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Monday, February 6, 2012

Saber Tooth Squirrels?

Scientists have reported the discovery of a saber tooth squirrel. It seems squirrels have managed to survive a VERY long time. In the journal Nature, lead researcher Guillermo Rougier, a professor from the University of Louisville, reported that the study team believes they have found the fossilized remains of a creature known as Cronopio dentiacutus. Drawings of Cronopio dentiacutus resemble some of the animals seen in the movie "Ice Age."

Photo courtesy of CNN blog "Lightyears"

Previously there has been a large gap in the fossil record of mammals in South America from about 60 million to 120 million years ago.  Cronopio dentiacutus was a mouse-size squirrel whose teeth were very long in proportion to the rest of his body, and technically wasn't really saber toothed or a squirrel.  This mouse-sized squirrel with proportionally long teeth, was technically speaking neither a squirrel nor saber-toothed. The extinct mammal, who lived approximately 94 million years ago was the forerunner of today's marsupials and placental animals. It has been extinct for about 60 million years.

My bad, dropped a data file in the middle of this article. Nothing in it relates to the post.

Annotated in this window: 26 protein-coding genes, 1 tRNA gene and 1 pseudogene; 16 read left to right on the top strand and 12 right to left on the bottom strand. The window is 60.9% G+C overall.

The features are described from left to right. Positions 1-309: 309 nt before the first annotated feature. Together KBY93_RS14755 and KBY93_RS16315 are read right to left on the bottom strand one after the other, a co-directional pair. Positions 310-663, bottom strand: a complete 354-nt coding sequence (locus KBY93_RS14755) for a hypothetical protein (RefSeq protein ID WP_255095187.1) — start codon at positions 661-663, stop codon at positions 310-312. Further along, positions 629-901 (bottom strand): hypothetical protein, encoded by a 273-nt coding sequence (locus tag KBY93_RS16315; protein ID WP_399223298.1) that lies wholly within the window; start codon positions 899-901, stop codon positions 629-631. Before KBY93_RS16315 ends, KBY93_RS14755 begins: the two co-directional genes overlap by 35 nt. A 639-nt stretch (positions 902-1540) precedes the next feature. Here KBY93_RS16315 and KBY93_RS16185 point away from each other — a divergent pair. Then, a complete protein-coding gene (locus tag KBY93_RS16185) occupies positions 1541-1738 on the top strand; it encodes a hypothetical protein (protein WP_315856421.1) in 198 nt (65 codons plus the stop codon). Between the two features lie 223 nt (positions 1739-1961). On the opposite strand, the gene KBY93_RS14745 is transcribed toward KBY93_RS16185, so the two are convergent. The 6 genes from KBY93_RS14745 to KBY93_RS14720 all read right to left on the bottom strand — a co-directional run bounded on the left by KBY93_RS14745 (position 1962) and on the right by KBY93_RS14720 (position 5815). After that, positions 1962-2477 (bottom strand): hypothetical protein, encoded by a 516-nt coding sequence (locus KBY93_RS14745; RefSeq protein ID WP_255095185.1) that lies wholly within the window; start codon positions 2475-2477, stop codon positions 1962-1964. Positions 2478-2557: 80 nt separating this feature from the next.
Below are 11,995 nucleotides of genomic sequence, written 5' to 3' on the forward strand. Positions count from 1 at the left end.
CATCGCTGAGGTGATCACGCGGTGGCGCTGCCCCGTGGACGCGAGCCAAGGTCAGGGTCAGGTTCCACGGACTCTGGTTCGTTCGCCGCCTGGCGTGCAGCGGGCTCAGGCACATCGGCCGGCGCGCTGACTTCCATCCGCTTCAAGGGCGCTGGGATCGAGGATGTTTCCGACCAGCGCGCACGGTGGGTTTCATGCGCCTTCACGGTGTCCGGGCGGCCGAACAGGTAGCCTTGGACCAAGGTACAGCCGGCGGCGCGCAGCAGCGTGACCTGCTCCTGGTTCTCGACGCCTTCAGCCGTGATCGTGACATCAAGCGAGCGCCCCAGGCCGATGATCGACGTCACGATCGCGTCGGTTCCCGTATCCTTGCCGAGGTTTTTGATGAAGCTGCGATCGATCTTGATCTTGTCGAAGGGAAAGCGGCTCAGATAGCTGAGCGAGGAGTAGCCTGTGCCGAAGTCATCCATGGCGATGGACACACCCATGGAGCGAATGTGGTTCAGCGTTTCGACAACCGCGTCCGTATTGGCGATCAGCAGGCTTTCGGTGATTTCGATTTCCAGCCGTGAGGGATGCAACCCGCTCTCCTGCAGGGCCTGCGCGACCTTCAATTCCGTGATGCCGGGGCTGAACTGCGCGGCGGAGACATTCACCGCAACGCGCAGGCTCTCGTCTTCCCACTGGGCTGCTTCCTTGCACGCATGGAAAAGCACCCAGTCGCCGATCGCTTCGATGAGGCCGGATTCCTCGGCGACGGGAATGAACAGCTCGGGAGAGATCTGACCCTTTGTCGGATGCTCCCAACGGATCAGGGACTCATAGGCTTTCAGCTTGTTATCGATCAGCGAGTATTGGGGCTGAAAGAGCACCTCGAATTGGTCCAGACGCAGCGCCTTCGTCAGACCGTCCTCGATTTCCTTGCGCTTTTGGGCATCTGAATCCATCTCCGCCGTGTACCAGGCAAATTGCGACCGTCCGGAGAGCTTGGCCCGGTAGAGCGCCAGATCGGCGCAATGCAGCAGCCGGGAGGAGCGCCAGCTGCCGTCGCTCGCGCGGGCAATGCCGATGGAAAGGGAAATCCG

When Rougier and his colleagues examined the unique skull of this animal they report "It was a lot more primitive than we are with regard to the way in which the skull was put together; the teeth were very primitive," and "The skull is about an inch long." 

They believe the animal was an insectivore which is common for small mammals today. They had teeth that appeared to be specialized for crushing and cutting; Cronopio dentiacutus could puncture right through small insects. Rougier said if you want to imagine what they looked like think what you would look like if your teeth came down below your chin. (Now that's an attractive picture!)

These primitive animals lived during the same time period as snakes with legs, small carnivorous dinosaurs and terrestrial crocodiles. They lived in the flood plains of Argentina that today is a desert area in Patagonia. At the time they existed most mammals were very small. It was not until later when big dinosaurs were extinct that mammals grew to be the size of large cats and dogs. Rougier says "These were the tiny little guys that would squirrel in between the toes of the dinosaurs trying not to get stepped on." 

I guess the next time I'm complaining about the squirrels eating the birdseed it could be worse, they could be tryin to hide between my toes!

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